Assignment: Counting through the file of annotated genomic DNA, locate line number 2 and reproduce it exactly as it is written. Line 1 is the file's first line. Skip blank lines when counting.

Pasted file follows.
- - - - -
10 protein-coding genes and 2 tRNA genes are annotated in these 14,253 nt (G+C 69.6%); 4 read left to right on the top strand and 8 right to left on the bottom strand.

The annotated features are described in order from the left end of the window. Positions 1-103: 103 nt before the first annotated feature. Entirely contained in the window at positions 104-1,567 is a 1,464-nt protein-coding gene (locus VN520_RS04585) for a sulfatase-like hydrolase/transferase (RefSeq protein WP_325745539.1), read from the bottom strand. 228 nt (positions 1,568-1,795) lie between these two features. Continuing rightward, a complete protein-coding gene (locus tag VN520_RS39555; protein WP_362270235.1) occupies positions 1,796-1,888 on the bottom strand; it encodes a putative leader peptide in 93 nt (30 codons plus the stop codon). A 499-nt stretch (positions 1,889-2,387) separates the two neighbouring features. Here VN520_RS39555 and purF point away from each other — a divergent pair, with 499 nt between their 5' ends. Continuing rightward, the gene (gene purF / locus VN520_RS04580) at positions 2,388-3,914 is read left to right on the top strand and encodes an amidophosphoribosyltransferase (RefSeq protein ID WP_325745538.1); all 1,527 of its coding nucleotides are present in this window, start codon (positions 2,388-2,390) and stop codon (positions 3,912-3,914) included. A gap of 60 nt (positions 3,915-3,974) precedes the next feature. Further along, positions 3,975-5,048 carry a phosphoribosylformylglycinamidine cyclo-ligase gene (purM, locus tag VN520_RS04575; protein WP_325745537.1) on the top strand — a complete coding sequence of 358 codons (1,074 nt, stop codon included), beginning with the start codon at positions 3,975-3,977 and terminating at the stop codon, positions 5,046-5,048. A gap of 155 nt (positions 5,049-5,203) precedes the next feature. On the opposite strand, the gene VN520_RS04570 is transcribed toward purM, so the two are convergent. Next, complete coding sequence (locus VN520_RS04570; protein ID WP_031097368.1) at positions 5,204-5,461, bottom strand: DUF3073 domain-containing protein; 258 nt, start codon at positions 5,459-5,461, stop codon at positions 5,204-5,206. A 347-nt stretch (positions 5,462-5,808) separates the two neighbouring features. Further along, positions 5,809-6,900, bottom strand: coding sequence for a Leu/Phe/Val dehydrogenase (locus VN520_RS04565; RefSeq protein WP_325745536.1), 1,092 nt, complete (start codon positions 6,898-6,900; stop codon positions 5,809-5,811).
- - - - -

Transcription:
The annotated features are described in order from the left end of the window. Positions 1-103: 103 nt before the first annotated feature. Entirely contained in the window at positions 104-1,567 is a 1,464-nt protein-coding gene (locus VN520_RS04585) for a sulfatase-like hydrolase/transferase (RefSeq protein WP_325745539.1), read from the bottom strand. 228 nt (positions 1,568-1,795) lie between these two features. Continuing rightward, a complete protein-coding gene (locus tag VN520_RS39555; protein WP_362270235.1) occupies positions 1,796-1,888 on the bottom strand; it encodes a putative leader peptide in 93 nt (30 codons plus the stop codon). A 499-nt stretch (positions 1,889-2,387) separates the two neighbouring features. Here VN520_RS39555 and purF point away from each other — a divergent pair, with 499 nt between their 5' ends. Continuing rightward, the gene (gene purF / locus VN520_RS04580) at positions 2,388-3,914 is read left to right on the top strand and encodes an amidophosphoribosyltransferase (RefSeq protein ID WP_325745538.1); all 1,527 of its coding nucleotides are present in this window, start codon (positions 2,388-2,390) and stop codon (positions 3,912-3,914) included. A gap of 60 nt (positions 3,915-3,974) precedes the next feature. Further along, positions 3,975-5,048 carry a phosphoribosylformylglycinamidine cyclo-ligase gene (purM, locus tag VN520_RS04575; protein WP_325745537.1) on the top strand — a complete coding sequence of 358 codons (1,074 nt, stop codon included), beginning with the start codon at positions 3,975-3,977 and terminating at the stop codon, positions 5,046-5,048. A gap of 155 nt (positions 5,049-5,203) precedes the next feature. On the opposite strand, the gene VN520_RS04570 is transcribed toward purM, so the two are convergent. Next, complete coding sequence (locus VN520_RS04570; protein ID WP_031097368.1) at positions 5,204-5,461, bottom strand: DUF3073 domain-containing protein; 258 nt, start codon at positions 5,459-5,461, stop codon at positions 5,204-5,206. A 347-nt stretch (positions 5,462-5,808) separates the two neighbouring features. Further along, positions 5,809-6,900, bottom strand: coding sequence for a Leu/Phe/Val dehydrogenase (locus VN520_RS04565; RefSeq protein WP_325745536.1), 1,092 nt, complete (start codon positions 6,898-6,900; stop codon positions 5,809-5,811).